The Tech Winners And Losers Of The Week

This week has been one of tech winners and losers — or at least big announcements where it’s too early to predict the effects.

This week has been one of tech winners and losers  or at least big announcements where it’s too early to predict the effects.

Yesterday HP announced another 15,000 job cuts  on top of the tens of thousands already cut since CEO Meg Whitman took the reins in 2012  a move which the company says addresses an opportunity to trim costs, not because of a forecast decline in demand.

HP appears to be stabilizing, with Whitman suggesting "the high single-digit declines are over," but some analysts are not as confident. According to the AP, analysts worry that the company's recent good fortune, especially in a recovering market for personal computers, might be short-lived. The company acknowledged that Microsoft Corp.'s end of support for its nearly 13-year-old Windows XP operating system in April had boosted corporate demand for PCs, especially in Japan.

"The part I would worry about is: Do PCs get back to declining once XP's benefit is behind you?" said Amit Daryanani, an analyst with RBC Capital Markets. "Is it truly from opportunities they found or is it ahead of an air pocket in demand?"

In other big tech news, Microsoft unveiled the Surface Pro 3 tablet at an event on Tuesday, saying the goal of the device is to "take away the conflict" between owning a laptop and a tablet. David Pogue of Yahoo Tech called the Microsoft Surface either brilliant or doomed. Citing the “flop” of the first two iterations of this product, Pogue relents that the version 3 is actually pretty smart and versatile. Says Pogue, “If you own or carry around both a tablet and a laptop, then the Surface is calling out your name. There’s nothing like it. If this marvel of engineering doesn’t lift the Microsoft hardware curse, I don’t know what its designers are supposed to do.”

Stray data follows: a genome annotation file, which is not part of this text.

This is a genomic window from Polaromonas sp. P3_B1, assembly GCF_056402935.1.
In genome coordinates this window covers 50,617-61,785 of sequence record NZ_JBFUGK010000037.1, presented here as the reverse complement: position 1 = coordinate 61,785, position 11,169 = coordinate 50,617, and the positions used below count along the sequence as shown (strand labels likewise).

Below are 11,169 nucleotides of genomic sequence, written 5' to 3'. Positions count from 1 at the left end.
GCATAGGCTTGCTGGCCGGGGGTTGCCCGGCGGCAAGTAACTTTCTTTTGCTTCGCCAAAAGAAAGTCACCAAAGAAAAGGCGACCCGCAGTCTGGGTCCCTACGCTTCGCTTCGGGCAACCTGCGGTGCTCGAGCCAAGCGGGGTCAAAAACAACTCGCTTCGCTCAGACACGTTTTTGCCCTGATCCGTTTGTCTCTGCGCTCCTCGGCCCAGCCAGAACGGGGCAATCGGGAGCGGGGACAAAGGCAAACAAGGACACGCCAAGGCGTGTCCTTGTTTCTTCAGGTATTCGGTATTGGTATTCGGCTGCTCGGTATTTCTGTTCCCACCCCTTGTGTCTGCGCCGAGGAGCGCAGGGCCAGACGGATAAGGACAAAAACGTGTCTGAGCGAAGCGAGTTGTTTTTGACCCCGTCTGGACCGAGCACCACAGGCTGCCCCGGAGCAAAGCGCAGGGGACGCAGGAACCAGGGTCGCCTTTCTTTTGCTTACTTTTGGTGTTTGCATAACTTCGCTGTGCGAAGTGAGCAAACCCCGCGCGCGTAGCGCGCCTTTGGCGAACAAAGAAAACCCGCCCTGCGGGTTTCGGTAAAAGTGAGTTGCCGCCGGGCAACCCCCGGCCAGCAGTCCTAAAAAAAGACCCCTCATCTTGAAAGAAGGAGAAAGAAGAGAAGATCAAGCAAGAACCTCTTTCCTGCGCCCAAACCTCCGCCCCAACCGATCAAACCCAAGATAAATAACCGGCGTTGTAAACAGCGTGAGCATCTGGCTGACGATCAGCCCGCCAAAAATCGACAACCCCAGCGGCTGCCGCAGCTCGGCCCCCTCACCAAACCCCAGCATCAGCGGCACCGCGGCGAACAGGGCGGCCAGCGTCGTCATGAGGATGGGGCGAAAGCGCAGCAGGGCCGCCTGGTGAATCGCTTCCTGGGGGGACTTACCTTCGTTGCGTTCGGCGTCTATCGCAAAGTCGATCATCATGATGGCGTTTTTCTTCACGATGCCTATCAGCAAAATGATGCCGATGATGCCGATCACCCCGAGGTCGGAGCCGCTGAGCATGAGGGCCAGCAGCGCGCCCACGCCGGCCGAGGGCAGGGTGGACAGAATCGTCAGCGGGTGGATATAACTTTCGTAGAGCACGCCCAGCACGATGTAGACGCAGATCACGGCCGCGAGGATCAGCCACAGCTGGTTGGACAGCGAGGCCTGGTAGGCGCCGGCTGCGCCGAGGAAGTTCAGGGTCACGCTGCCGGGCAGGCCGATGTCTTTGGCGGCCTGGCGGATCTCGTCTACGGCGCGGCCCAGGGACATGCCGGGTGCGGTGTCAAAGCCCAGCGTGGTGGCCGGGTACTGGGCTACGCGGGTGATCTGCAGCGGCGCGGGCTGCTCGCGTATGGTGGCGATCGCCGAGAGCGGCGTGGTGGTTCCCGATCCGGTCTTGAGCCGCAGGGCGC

Meanwhile on the business front, the rising stars of the tech sector point to technologies that are gaining an increasing foothold in consumer applications as well. According to the latest report by the audit, tax and advisory firm KPMG LLP, revenues for technologies like Cloud and Mobile are exceeding forecasts. The industry leaders also expect data and analytics (D&A) to be the top revenue growth driver over the next two years, as their expectations have skyrocketed.

"We are witnessing a convergence of technologies and business opportunity that is producing a flood of revenue in Cloud and Mobile," says Gary Matuszak, Global Chair, KPMG Technology, Media and Telecommunications practice. "Also, technology companies are leveraging Cloud to transform their business to become more efficient, smarter and flexible."

Significantly, says the report, many more respondents believe D&A will be the biggest revenue growth driver for their companies in the next 24 months compared to previous surveys. D&A leaped to the top of the list with 51 percent in the 2014 survey, compared to 33 percent in 2013, and 19 percent two years ago. Mobile (41 percent) and Cloud (40 percent) are projected to be the next biggest revenue drivers, followed by security (28 percent), Internet of Things (19 percent), and Consumerization of IT (19 percent).

Interestingly, the report identifies the need to innovate, disruptive technologies and lack of visionary leaders among the top risks to a tech company's growth. More than two-thirds of the tech executives cite the speed of the economic recovery, with slowing growth in international markets (38 percent), disruptive technologies (36 percent) and the inability to find visionary leadership (28 percent) rounding out the top four risks.

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